And the dark side is, ageism is rife in our industry. You could be an expert in language X with 20 years experience and every programmer knows that you could learn language Y easily enough. But you have to convince a hiring manager on the "graduate fast track" who wants someone who knows Y and thinks that anyone who hasn't made manager by 30 is a failure.
You can screw around and play the "rockstar" in your 20s, but it gets harder and harder as you get older, and the number of people able to live this lifestyle in their 40s is orders of magnitude smaller.
Websites are in their own world though. An * expert web programmer has certain advantages. At any moment you can delve into blackhat stuff and make money. I'm not sure what you mean by website technology as always changing so maybe I'm about to say something dumb but here it goes - The syntax changes a lot, sure, but the basic ideas of automation and data work of mining, collecting, and organizing have always been around. Now they are just at the forefront.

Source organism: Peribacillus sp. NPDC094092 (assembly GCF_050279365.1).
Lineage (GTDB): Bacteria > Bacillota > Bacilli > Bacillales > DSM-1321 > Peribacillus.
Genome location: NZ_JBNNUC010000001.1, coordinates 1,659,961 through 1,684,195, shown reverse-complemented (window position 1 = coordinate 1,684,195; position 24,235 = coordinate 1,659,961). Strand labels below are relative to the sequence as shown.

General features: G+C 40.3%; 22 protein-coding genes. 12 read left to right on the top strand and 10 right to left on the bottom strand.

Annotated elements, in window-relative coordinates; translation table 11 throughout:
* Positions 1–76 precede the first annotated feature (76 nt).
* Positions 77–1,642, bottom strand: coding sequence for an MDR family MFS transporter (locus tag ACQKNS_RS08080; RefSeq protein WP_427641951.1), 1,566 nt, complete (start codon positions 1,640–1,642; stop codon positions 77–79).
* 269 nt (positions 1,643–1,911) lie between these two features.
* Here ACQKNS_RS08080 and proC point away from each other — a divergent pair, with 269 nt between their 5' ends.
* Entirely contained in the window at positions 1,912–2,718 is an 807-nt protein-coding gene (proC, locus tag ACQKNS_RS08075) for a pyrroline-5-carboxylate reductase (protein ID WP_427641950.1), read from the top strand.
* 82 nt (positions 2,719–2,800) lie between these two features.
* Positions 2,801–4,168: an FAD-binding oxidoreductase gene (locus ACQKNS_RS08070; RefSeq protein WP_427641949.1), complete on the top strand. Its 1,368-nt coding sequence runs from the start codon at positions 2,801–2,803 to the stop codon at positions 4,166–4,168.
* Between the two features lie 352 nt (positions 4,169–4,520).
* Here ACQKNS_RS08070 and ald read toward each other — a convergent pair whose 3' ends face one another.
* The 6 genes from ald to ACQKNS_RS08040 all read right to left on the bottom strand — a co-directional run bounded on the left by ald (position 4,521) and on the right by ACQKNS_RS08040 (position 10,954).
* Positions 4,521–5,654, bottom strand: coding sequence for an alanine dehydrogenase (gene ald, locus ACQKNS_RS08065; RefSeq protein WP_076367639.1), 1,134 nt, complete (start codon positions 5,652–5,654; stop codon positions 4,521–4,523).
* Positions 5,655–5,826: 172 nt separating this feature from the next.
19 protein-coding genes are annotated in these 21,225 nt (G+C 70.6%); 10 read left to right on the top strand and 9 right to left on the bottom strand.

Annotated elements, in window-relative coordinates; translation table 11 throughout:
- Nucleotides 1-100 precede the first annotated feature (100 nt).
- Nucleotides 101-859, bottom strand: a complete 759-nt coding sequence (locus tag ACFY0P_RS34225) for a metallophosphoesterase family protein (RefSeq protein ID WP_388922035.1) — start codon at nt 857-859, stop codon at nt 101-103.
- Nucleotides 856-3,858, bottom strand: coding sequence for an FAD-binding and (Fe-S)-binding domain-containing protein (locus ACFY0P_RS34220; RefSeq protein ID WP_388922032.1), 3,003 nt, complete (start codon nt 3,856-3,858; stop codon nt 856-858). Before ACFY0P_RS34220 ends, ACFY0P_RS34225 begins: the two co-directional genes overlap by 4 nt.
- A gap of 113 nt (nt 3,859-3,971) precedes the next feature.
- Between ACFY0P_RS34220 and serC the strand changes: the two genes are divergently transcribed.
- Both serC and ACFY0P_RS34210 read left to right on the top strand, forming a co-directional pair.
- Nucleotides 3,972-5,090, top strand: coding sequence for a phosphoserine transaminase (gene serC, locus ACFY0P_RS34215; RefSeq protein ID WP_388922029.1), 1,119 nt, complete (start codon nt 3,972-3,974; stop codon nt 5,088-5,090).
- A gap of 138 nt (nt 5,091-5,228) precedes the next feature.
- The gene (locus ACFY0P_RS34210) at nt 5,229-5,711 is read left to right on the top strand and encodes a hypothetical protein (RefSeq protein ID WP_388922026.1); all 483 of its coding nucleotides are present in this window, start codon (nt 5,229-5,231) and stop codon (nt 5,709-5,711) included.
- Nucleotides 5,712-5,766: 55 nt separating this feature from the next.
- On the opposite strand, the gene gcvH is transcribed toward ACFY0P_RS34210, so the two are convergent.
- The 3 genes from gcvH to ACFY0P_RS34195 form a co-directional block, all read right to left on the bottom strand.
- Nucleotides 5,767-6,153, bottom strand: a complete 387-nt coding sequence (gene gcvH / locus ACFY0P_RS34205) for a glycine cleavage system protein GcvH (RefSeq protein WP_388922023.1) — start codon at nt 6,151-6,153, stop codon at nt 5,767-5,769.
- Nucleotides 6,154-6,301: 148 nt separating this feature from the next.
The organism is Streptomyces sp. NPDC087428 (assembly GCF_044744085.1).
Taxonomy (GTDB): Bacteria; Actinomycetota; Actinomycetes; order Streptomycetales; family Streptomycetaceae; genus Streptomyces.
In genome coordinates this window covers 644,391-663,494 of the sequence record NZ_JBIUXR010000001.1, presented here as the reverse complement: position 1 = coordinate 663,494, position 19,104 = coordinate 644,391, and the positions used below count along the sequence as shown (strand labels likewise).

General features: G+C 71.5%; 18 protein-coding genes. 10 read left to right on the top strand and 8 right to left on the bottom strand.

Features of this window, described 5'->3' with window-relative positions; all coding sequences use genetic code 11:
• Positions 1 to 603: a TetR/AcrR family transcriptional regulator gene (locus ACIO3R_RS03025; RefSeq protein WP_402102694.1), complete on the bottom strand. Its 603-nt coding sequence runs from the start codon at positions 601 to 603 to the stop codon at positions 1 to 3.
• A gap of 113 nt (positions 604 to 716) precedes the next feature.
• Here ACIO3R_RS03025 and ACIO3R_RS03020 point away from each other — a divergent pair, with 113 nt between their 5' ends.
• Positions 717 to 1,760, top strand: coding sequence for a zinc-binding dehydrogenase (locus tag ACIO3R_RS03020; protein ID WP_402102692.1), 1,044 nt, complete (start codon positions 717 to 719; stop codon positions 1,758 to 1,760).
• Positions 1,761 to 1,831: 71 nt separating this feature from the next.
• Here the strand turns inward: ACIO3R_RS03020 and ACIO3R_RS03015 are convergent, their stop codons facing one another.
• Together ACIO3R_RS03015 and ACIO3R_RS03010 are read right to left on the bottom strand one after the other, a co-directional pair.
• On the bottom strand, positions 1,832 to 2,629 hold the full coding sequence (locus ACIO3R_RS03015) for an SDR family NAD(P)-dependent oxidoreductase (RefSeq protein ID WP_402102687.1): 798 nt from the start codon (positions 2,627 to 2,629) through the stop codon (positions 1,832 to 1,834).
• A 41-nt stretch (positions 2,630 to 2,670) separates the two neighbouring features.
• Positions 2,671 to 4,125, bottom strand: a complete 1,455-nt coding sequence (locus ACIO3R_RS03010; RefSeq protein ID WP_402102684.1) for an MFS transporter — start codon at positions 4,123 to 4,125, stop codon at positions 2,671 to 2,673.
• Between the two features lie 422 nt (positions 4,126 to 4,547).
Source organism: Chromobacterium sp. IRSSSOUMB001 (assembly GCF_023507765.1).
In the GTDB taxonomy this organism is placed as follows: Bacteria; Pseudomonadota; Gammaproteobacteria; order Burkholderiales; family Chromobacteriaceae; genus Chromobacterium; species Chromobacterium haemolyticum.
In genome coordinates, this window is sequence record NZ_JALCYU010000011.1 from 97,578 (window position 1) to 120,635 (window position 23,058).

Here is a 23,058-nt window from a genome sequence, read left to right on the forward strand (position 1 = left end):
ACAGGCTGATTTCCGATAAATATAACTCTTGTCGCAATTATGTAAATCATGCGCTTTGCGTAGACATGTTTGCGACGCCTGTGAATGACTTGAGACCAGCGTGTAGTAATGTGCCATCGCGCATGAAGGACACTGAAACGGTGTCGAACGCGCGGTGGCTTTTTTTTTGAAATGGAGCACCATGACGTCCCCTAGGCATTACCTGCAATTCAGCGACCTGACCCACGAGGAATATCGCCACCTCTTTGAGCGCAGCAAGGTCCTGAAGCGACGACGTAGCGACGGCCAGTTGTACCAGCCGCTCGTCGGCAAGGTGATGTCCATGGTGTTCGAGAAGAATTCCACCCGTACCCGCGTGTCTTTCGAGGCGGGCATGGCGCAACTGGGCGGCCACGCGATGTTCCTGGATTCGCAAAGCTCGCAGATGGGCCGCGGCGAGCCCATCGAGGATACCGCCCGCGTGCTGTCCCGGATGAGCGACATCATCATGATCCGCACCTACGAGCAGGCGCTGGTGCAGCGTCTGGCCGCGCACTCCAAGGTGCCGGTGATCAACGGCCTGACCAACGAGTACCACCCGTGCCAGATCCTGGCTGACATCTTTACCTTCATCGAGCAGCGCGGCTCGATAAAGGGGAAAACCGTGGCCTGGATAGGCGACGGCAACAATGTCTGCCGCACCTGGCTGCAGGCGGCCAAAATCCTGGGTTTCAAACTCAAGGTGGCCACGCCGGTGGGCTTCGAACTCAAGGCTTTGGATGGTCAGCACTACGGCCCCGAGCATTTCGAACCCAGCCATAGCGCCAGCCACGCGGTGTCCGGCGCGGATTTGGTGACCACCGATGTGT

* all this really means is you're a good programmer that understands how the web works and knows things like traffic generation, and how money is made on the web. But basically 90% of the real expertise and time is still with actual programming.
As an analogy, think of the Swiss watch industry. There were people there with 30 years experience with the most intricate mechanical devices in the world. Didn't help them one little bit when the Japanese invented the quartz movement, the skills just weren't transferable.
Did you know that, ironically, the British used to be the premier watchmakers, but they were driven out of the market in the 19th century by cheap competition from (amongst other places) Switzerland?